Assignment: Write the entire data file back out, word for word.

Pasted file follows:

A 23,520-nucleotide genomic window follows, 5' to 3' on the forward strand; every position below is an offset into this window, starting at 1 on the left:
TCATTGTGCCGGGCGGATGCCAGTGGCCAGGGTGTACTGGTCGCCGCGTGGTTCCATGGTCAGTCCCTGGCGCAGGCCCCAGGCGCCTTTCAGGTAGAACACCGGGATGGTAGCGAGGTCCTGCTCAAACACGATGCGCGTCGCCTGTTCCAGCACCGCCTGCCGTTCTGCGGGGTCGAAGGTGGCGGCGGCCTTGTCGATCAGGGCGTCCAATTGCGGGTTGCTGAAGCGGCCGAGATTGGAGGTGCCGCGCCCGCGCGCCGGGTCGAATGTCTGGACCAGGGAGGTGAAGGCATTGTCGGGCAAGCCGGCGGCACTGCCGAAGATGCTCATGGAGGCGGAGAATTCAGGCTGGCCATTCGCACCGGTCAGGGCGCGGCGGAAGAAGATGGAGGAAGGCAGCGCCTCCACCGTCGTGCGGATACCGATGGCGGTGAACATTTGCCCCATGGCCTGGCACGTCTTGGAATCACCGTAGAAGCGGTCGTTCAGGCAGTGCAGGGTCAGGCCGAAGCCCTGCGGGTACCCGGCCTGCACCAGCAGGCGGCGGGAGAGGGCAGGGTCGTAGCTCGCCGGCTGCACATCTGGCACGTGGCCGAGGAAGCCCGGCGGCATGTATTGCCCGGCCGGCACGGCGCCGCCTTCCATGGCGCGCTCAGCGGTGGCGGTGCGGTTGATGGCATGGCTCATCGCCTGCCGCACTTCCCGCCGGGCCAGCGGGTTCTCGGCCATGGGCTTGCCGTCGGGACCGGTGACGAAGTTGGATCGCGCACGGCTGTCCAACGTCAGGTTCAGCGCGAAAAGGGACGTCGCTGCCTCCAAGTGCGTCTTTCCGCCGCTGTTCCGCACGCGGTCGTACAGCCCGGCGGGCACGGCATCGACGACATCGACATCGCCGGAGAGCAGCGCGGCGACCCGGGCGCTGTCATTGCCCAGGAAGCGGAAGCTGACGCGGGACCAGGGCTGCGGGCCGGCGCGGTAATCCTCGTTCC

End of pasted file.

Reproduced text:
A 23,520-nucleotide genomic window follows, 5' to 3' on the forward strand; every position below is an offset into this window, starting at 1 on the left:
TCATTGTGCCGGGCGGATGCCAGTGGCCAGGGTGTACTGGTCGCCGCGTGGTTCCATGGTCAGTCCCTGGCGCAGGCCCCAGGCGCCTTTCAGGTAGAACACCGGGATGGTAGCGAGGTCCTGCTCAAACACGATGCGCGTCGCCTGTTCCAGCACCGCCTGCCGTTCTGCGGGGTCGAAGGTGGCGGCGGCCTTGTCGATCAGGGCGTCCAATTGCGGGTTGCTGAAGCGGCCGAGATTGGAGGTGCCGCGCCCGCGCGCCGGGTCGAATGTCTGGACCAGGGAGGTGAAGGCATTGTCGGGCAAGCCGGCGGCACTGCCGAAGATGCTCATGGAGGCGGAGAATTCAGGCTGGCCATTCGCACCGGTCAGGGCGCGGCGGAAGAAGATGGAGGAAGGCAGCGCCTCCACCGTCGTGCGGATACCGATGGCGGTGAACATTTGCCCCATGGCCTGGCACGTCTTGGAATCACCGTAGAAGCGGTCGTTCAGGCAGTGCAGGGTCAGGCCGAAGCCCTGCGGGTACCCGGCCTGCACCAGCAGGCGGCGGGAGAGGGCAGGGTCGTAGCTCGCCGGCTGCACATCTGGCACGTGGCCGAGGAAGCCCGGCGGCATGTATTGCCCGGCCGGCACGGCGCCGCCTTCCATGGCGCGCTCAGCGGTGGCGGTGCGGTTGATGGCATGGCTCATCGCCTGCCGCACTTCCCGCCGGGCCAGCGGGTTCTCGGCCATGGGCTTGCCGTCGGGACCGGTGACGAAGTTGGATCGCGCACGGCTGTCCAACGTCAGGTTCAGCGCGAAAAGGGACGTCGCTGCCTCCAAGTGCGTCTTTCCGCCGCTGTTCCGCACGCGGTCGTACAGCCCGGCGGGCACGGCATCGACGACATCGACATCGCCGGAGAGCAGCGCGGCGACCCGGGCGCTGTCATTGCCCAGGAAGCGGAAGCTGACGCGGGACCAGGGCTGCGGGCCGGCGCGGTAATCCTCGTTCC